First Impressions >>> OMGDrift Plays Forza Horizon
I was given an hour and a half with Forza Horizon and their creative team, read my full impressions after the jump!
This was my ultimate fanboy moment, walking up to a generally inconspicuous building with some simple Forza Horizon branding. There’s something about signs on simple buildings I find really cool? Or maybe it’s just I knew that the game I’ve been trying NOT to think about would be waiting for me on the otherside? Whatever it was, I was excited.
This is what was waiting for me on the other side of the door, a handful of beautiful cars and a demo station where Dan Greenawalt and company would give us the initial demo of the game before he sent us off to play it all alone.
He goes on to explain the basic premise of the game and the brand; to turn car lovers into gamers and gamers into car lovers. Bridging that gap is something I personally believe the Forza brand has always done. I was a gamer before I was a car guy, considering I’ve been playing Forza Motorsport since the original. I remember it all too well, my Dad bought me an original Xbox and Forza Motorsport came with it. I tried to drift a Toyota Solara, and, I was not successful. Who would have thought 8 years later this is where I would be? More heavily invested in car culture and Forza then I would have ever imagined. Greenawalt goes on to talk about the game, and, addresses the car list. While some of the “grocery getters” are still there, there have less of an influence this time around. His point; if you’re going to be racing in an open world rally (e.g. Gumball 3000, Targa Trophy) would you rather run it in a Lamborghini Aventador or a Nissan Versa? You diehards can say all you want that’d you rather drive something like this in an S14, but I’d take the Aventador any day. He continues to discuss the point of the Horizon Festival, and, describes it as the centeral hub of Forza Horizon. This is where you buy new cars, upgrade (but not tune) paint your car (and YES matte is an option) and get yourself into general mayhem. He talks about the day/night cycle of the game. And, brings up a point that seems logical but I would have NEVER thought of. Is there street racing during the day? Yes. But at night is when it really goes down, they dynamic changes as the sun sets. The day to night transition is super smooth and it’s a beautiful game at night.
Does that mean the “grocery getters” are not included? Absolutely not. You’ll just find a larger selection of dream cars in Forza Horizon. It 100% works though. From here on out I will do my best to just give you a wall of text of my impressions broken down by section.
I don’t want to ruin any storyline (Yup, there actually is one and I was totally enjoying it) so I will try to just talk about game dynamics and experience.
Physics: For anyone worried about the physics being changed for Forza Horizon, I am happy to say it has not been changed and it feels exactly the same as 4. The thing to consider here is that there at 65 surface types here, so getting used to those is the challenge. I was able to kick out generally whatever car I was driving (including the VW Corrado I was driving for some time) with ease, and, it was tons of fun. The cars feel very true. Dan Greenawalt made the distinction that they know cars handle different, and, that’s the problem with other titles; there are considerable differences between a 1965 Mustang and a 1969 Camaro (I’m not saying either of these cars are in it, I didn’t check, just examples!) and therefore they should drive differently. Every car I drove in Forza Horizon drove differently, were weighted differently and it made it a unique experience per vehicle. To anyone worried about the physics; don’t. It’s a solid game with a solid physics engine to back it up.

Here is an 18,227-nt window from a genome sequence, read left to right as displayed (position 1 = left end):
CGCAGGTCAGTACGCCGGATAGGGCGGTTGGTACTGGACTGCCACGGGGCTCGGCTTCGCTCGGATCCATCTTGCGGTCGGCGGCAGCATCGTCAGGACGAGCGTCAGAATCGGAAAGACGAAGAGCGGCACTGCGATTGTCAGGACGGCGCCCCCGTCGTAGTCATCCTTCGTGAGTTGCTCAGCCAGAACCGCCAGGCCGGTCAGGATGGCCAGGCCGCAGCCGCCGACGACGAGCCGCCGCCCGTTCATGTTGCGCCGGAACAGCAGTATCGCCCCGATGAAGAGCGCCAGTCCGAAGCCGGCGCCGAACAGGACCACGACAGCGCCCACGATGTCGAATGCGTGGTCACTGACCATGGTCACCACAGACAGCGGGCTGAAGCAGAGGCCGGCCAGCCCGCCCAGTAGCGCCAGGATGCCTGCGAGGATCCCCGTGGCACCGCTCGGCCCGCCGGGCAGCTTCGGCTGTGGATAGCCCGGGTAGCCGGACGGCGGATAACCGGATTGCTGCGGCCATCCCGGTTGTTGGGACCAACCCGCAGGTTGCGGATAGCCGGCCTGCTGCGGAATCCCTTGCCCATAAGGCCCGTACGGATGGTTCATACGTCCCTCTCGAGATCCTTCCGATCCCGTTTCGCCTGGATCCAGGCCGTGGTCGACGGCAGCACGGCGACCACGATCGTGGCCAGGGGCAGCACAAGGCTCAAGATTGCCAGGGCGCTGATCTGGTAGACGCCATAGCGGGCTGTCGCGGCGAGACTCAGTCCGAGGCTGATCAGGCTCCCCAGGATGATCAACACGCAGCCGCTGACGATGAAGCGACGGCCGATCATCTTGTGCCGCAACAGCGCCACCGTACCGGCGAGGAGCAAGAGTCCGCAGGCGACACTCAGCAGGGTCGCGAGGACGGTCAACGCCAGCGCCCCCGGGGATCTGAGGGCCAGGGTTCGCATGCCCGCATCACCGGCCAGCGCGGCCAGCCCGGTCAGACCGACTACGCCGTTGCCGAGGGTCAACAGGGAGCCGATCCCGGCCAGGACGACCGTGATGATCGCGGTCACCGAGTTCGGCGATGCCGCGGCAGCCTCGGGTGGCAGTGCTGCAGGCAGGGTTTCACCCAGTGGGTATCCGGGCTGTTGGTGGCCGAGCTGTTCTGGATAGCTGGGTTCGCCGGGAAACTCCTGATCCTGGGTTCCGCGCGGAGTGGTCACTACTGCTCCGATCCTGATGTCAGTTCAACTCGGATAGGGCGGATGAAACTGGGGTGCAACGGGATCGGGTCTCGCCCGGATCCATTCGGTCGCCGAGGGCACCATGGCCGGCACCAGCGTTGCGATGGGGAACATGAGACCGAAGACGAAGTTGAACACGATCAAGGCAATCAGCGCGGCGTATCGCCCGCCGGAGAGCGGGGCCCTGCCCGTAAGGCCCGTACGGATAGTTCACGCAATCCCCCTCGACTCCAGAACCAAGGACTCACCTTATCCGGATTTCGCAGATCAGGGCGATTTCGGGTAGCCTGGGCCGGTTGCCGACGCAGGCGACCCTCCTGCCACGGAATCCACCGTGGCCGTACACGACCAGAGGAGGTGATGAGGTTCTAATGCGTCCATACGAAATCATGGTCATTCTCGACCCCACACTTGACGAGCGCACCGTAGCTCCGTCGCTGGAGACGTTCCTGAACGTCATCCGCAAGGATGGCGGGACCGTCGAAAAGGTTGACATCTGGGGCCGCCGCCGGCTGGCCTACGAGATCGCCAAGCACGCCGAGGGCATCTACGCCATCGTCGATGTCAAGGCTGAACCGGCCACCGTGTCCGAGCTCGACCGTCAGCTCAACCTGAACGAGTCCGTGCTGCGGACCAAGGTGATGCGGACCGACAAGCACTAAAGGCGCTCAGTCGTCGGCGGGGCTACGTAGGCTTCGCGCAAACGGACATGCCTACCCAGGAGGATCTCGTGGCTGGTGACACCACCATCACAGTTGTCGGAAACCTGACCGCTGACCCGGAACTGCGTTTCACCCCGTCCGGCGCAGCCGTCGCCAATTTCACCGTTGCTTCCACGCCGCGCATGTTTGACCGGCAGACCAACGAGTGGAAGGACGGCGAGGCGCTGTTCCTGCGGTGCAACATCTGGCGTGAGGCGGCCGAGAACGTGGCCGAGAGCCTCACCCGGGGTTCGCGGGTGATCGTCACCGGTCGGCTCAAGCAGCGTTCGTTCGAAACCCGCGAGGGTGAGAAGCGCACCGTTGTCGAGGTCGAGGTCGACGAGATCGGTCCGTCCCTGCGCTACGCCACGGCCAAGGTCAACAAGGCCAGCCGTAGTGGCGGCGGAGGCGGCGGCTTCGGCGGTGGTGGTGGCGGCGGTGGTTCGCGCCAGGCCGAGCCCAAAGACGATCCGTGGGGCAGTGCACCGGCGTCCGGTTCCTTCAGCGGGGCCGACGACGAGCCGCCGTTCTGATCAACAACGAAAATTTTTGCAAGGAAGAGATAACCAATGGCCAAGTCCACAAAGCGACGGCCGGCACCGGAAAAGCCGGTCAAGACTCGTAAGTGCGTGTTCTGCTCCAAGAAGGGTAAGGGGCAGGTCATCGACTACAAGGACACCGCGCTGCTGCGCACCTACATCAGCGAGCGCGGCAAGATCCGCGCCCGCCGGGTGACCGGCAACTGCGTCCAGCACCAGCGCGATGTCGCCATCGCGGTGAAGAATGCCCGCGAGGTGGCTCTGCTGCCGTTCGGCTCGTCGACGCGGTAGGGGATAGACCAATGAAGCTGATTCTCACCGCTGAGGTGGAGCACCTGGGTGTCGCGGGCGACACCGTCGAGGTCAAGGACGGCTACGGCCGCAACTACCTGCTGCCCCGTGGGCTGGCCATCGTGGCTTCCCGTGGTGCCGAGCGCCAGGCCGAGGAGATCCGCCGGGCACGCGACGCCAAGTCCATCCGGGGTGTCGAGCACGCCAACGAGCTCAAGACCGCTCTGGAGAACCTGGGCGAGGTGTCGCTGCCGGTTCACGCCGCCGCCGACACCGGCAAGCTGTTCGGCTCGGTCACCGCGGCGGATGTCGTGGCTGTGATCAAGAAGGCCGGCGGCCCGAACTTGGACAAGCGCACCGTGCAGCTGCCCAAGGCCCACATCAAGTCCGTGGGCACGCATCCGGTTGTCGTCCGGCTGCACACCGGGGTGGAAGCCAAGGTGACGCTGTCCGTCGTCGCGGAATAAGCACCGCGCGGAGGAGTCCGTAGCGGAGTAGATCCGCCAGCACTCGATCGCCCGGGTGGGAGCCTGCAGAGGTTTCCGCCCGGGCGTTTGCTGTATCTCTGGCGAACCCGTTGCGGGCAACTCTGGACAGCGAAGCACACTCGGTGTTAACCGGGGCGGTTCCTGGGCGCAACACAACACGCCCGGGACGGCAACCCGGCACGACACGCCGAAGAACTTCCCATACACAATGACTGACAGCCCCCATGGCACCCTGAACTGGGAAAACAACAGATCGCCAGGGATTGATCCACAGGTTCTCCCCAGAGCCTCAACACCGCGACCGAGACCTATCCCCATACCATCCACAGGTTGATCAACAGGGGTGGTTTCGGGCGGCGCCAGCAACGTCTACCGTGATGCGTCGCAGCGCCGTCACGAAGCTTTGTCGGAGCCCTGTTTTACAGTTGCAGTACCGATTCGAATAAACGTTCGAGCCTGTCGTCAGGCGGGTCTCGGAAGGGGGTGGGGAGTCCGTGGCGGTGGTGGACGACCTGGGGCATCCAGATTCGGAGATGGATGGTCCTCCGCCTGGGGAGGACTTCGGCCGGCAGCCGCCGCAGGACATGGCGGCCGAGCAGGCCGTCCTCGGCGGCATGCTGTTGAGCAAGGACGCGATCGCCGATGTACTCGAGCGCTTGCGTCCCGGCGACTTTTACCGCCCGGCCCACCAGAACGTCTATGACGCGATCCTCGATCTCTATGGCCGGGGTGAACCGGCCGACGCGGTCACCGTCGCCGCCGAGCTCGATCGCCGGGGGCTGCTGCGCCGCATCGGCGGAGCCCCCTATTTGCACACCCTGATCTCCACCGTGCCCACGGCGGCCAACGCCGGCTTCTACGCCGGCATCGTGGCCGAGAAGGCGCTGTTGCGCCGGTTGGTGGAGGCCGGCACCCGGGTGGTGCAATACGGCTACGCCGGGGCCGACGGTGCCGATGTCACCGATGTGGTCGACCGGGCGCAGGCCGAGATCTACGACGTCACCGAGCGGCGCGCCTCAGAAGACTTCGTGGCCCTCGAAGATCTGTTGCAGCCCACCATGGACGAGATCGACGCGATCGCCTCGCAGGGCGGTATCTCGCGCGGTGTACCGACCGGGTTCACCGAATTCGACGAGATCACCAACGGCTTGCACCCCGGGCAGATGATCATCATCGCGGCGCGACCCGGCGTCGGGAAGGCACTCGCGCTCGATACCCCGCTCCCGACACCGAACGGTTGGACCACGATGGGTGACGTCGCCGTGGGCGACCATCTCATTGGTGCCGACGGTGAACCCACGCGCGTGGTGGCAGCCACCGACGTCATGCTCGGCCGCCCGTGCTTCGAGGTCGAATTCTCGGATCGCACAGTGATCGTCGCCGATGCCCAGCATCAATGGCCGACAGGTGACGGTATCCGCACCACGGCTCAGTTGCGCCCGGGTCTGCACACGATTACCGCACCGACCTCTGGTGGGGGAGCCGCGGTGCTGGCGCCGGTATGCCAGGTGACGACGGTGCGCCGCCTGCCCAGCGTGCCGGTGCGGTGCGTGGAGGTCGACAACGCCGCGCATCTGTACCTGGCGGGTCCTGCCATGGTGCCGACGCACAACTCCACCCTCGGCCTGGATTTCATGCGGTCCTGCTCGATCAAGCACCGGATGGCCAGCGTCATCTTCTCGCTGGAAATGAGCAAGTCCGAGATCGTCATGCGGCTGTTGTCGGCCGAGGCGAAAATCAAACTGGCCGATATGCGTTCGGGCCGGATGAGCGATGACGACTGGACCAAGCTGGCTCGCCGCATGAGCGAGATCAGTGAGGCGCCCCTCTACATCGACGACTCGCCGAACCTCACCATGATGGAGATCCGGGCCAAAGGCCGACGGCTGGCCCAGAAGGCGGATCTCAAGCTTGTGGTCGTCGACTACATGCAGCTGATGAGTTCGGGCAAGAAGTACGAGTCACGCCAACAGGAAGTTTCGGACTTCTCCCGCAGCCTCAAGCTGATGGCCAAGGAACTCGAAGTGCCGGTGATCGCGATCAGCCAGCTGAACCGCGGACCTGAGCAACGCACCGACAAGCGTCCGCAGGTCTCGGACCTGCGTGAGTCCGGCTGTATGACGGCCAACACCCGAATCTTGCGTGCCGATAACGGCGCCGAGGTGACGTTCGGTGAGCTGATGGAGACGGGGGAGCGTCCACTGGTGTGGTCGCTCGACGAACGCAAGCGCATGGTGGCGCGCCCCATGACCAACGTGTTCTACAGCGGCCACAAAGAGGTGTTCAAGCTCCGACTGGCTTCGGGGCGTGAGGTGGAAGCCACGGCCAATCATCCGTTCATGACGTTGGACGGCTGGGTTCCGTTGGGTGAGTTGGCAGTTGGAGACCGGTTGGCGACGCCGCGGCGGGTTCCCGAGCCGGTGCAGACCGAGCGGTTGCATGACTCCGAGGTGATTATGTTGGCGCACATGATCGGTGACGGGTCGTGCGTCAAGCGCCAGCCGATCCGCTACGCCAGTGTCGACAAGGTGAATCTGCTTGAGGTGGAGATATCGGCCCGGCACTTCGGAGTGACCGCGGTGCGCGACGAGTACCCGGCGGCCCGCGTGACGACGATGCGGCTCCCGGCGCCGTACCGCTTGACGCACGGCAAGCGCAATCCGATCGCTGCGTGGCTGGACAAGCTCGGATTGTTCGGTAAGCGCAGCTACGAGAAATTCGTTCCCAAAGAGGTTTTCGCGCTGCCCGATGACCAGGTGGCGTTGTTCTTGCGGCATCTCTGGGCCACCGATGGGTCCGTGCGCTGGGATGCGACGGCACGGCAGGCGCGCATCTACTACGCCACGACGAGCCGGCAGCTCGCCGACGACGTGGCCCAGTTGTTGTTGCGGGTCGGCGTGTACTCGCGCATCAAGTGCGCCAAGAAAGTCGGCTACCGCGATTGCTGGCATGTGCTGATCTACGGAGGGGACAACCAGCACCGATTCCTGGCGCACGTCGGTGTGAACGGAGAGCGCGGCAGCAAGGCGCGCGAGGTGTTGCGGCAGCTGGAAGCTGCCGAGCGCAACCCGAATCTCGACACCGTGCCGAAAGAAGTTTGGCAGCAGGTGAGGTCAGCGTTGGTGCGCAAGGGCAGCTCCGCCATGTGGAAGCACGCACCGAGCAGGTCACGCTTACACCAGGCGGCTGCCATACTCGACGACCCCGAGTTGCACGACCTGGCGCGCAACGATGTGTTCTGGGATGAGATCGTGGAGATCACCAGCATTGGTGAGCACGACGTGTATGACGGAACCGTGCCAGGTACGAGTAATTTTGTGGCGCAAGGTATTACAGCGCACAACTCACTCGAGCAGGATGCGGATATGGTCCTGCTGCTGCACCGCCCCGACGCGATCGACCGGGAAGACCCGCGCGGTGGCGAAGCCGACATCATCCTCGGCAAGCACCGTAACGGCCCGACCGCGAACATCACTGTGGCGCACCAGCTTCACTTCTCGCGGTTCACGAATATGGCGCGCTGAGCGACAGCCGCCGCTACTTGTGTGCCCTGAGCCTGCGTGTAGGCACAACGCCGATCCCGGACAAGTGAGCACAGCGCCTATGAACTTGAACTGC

Map: The overall size of the map is HUGE. I drove in a total of 4 races (2 Waypoint, 1 Canyon, 1 Offroad) but spent a solid 45 minutes just exploring the map. There’s something really satisfying about taking your mildly upgraded Subaru STI onto the freeway and letting it all out. It’s that thought of, wait, this is Forza and I’m on the freeway! Or I’m in the canyons! Or I’m in a golf course and I just shot myself out of the sandtrap! It’s really cool, and, I can’t wait to get a copy of my own. It’s really easily to get lost in just driving around.
Upgrades/Paint: As you can see above, I bought an STI for an offroad race. All of the basics upgrade options were there, (I couldn’t tell you if the RWD swap was there, I did not check) but, with the very exciting addition of matte as a paint option. In fact, I went to paint first and checked my options. There’s a solid hole in the ceiling from my head colliding with it when I jumped from my chair when I saw matte as an option. Vinyl groups are also transferable.
Car Selection: It’s definitely a more solid collection of cars you’d want to take out on the freeway and lose your license with! If I lost my license doing 100+ in the Element I’d be really sad. Cool? Not really. If I was doing it in a Aventador? Oh yeah, all in. But I better be doing 200+.
Overall Impression: It is another phenomenal installment from the Forza brand. No one has ever done this style game as well as Forza Horizon has. It has accomplished what no open world game has done before; solid physics, experience, soundtrack and car list. It’s going to be one hell of a time and I can put my seal of approval on it; you will love the crap out of Forza Horizon!
As an added bonus, here’s a video (No audio, sorry!) of me driving the STI around. I can’t say I’m a solid driver in it, but, I had a great time. I can’t wait for Forza Horizon!